Wednesday, June 1, 2016

The Northern Capital

Today I arrived on the midnight train from Moscow to St. Petersburg With Peter Longan. Such a contrast - a very western city. Especially after having spent two days in Davydovo which is, as all the people there call it, a village. This is not a village like the village of Dexter, MI. This is a village in the contemporary Russian sense - a very small gathering of a few houses and farms. In any case, we came overnight from Moscow since the only practical way to get from Davydovo to St. Petersburg was to take the train from Rostov to Moscow, and then take the overnight train to St. Petersburg. 

The first part of the day was spent seeing some of the historical sights of the city. I got my own personal guided tour by our own Peter, who for years has lived in St. Petersburg with Nathan and Ludmilla his parents, as well as Nicholas his brother. This was a view of the city that I think it is safe to say no tourist gets. We started with the Summer Garden, then the Peter and Paul Fortress, the famous statue of Peter the Great, the less famous (but from an engineering point of view much more amazing) statue of Nicholas I, Isakievsky Sobor, the Holy Synod, Kazan Cathedral, then off to the St. Alexander Nevsky Lavra. In the Lavra neighborhood we were able to do a bit of shopping for the parish. But the main reason for visiting the Lavra was to meet Fr. Vladimir Xylan, who is the Pro-Rector of the Academy there (in other words, he does the same job there as I do for our diocesan seminary). The meeting was very fruitful and I'm so glad we took the time to meet!

After the meeting with Fr. Vladimir I had a chance to meet with Hieromonk Phillip, the head of our ROCOR mission in the Philippines. They are doing amazing work there and it was good to have this opportunity as well (although this was not part of the reason for making this visit it was a great unexpected outcome). Hieromonk Phillip asks all our prayers for their continued work. A few other visits with friends and graduates of the Pastoral School and then we were joined by our Parish Council member Mikhail Fisenkov. He was in St. Petersburg with his youngest daughter Susanna. We were given a tour of the seminary and academy grounds and buildings by Alexander Andreev, who is a graduate of our Pastoral School and a doctoral student here. It was so interesting to see the historical buildings of this island (which before the Revolution was taken up only by the St. Alexander Nevsky Lavra, the Spiritual High School, the Seminary, and the Academy and their various buildings). During the Soviet period of course there were additional buildings built there (like a Psychiatric hospital) and most of the buildings belonging to the Church were taken and used for other things. However, slowly but surely the buildings are being given back. Recently the Academy building (different from the Seminary building) was given back. Much work needs to be done there, including a huge rebuilding of the church of the 12 Apostles within that building. The church has been closed by the government because it is not physically stable. This building was turned into a physical education college and the church became a gymnasium. It was essentially completely destroyed and cannot be safely used now. But I think it is important to note that so much work has been done in the last 20 years to get to this point. We must have hope that the Lord will bless the work of the next 20 years just as he has blessed the work of the last 20 years.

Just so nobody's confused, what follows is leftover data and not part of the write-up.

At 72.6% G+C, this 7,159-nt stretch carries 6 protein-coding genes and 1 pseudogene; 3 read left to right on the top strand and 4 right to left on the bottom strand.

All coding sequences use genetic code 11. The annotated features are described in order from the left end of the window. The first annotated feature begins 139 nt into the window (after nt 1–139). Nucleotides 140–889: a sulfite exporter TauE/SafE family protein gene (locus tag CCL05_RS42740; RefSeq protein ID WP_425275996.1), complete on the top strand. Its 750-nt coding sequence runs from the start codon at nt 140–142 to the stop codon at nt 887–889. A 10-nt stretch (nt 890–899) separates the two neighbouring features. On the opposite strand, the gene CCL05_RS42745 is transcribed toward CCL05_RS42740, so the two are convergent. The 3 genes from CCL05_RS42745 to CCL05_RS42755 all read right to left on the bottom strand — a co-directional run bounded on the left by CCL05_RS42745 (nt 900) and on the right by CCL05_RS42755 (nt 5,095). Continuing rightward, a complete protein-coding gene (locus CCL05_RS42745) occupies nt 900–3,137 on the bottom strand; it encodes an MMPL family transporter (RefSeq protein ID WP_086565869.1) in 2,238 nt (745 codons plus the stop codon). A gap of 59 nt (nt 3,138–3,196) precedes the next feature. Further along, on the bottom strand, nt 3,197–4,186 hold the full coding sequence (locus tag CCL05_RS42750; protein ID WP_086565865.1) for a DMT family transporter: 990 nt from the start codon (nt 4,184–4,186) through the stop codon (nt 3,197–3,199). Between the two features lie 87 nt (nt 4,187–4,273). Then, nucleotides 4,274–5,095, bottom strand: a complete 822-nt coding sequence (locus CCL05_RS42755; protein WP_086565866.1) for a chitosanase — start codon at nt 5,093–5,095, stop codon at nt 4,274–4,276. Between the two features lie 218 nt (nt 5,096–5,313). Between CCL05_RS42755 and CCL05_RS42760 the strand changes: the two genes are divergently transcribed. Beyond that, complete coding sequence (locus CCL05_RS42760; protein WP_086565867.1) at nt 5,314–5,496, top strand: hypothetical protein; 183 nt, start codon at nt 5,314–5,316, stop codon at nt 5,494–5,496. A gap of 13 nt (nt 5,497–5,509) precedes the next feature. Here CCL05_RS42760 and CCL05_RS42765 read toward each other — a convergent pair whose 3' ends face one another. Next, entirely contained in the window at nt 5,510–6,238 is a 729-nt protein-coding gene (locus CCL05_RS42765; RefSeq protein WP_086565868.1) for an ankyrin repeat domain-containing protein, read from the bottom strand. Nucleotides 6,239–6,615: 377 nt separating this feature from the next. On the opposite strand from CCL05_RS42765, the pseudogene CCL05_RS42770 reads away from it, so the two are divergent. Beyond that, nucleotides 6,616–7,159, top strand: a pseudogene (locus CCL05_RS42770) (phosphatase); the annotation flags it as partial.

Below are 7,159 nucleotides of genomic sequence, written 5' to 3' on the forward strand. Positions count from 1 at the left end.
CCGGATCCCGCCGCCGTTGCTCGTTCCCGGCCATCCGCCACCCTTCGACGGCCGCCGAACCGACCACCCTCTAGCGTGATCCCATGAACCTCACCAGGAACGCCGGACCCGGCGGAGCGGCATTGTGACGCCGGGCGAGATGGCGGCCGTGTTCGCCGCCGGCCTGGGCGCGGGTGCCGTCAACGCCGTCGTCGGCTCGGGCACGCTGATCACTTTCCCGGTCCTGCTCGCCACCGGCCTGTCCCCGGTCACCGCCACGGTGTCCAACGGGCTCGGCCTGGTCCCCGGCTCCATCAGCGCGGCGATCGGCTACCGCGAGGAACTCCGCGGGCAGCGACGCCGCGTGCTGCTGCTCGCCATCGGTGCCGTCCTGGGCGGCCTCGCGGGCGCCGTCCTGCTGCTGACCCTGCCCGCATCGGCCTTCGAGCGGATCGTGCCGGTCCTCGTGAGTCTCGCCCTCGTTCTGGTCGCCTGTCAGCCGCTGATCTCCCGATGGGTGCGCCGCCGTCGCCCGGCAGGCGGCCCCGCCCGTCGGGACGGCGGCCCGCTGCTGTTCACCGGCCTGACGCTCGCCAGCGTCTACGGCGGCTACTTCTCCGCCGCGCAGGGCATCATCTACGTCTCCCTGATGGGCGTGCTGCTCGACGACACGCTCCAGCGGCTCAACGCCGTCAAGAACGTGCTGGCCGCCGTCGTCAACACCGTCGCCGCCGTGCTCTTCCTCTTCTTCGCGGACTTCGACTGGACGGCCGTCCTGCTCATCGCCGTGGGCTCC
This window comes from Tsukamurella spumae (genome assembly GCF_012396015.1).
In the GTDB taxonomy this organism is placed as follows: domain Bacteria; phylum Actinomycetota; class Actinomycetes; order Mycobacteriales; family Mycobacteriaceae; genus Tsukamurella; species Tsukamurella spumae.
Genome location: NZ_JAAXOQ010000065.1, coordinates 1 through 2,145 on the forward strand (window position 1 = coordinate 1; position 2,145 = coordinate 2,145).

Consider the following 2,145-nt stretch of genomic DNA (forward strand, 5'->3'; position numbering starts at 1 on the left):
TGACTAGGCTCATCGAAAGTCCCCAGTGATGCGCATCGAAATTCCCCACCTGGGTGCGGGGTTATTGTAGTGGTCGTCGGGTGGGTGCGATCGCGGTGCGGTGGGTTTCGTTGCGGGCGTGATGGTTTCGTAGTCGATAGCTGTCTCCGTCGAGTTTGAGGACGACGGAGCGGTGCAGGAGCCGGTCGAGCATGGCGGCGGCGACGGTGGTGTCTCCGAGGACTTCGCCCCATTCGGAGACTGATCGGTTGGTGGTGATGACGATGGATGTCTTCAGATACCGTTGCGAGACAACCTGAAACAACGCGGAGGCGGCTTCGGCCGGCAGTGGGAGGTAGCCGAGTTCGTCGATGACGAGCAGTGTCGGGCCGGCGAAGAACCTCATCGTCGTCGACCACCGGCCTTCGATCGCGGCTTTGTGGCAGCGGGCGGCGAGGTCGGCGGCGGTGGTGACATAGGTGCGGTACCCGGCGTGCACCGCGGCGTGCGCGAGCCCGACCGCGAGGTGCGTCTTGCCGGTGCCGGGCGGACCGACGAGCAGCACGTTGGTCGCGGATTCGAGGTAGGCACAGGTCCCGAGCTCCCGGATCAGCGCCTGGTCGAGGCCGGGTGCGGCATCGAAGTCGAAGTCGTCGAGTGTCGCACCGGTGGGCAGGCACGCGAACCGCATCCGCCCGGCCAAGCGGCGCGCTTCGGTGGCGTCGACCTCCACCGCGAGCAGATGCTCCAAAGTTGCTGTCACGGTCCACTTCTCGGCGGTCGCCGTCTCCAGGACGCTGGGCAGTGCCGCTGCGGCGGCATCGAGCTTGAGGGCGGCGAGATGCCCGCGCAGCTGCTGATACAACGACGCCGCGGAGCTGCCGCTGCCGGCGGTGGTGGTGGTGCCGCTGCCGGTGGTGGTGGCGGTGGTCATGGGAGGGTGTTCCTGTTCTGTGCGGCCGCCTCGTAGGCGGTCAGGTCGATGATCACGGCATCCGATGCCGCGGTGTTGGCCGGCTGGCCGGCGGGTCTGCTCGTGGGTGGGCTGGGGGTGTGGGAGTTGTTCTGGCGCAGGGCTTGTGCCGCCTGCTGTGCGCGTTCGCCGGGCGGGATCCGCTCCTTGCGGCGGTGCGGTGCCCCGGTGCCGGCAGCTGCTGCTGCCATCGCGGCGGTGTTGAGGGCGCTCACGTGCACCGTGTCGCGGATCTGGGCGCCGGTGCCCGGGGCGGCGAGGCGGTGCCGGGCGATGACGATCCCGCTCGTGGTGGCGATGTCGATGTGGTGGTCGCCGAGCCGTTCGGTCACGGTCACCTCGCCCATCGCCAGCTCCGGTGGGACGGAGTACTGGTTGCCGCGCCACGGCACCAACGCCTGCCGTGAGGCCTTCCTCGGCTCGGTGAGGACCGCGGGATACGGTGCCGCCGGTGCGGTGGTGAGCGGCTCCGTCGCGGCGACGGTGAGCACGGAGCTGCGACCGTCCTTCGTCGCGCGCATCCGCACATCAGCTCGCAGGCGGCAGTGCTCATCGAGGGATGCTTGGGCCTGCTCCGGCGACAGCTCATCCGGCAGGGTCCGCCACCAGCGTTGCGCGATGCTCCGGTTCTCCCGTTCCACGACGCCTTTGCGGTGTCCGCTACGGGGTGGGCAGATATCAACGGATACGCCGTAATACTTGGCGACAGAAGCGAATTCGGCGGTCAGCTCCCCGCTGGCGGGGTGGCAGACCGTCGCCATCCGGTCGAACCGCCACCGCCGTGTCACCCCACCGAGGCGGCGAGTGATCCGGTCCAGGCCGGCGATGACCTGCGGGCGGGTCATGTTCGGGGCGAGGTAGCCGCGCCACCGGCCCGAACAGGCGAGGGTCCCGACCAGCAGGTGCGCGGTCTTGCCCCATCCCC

It was very interesting to walk in the buildings and on the campus where so many saints were taught, ordained, and formed into the pastors and arch-pastors they would become. Saints like St. John of Kronstadt (the patron saints of our Pastoral School), St. Tikhon the Patriarch Martyr, and many others (there is a very interesting icon that has been pained of all the saints of the seminary and academy - a picture of this is below with Hieromonk Phillip and I standing on each side of it). 

The day ended with dinner at the Grozovsky home with Fr. Gleb's mother and several of his brothers and sisters. Yulia Paramonova joined us too (she is a professor at St. Petersburg First Economic University) and it was wonderful to see her! Fr. Gleb's case in Israel seems to be coming to a head and we ask everyone to continue to pray for him and his family during this incredibly difficult time for them all! We will continue to remember them at every Divine Liturgy served at St. Vladimir's.

Please continue to pray for me as I travel!

Fr. Gregory

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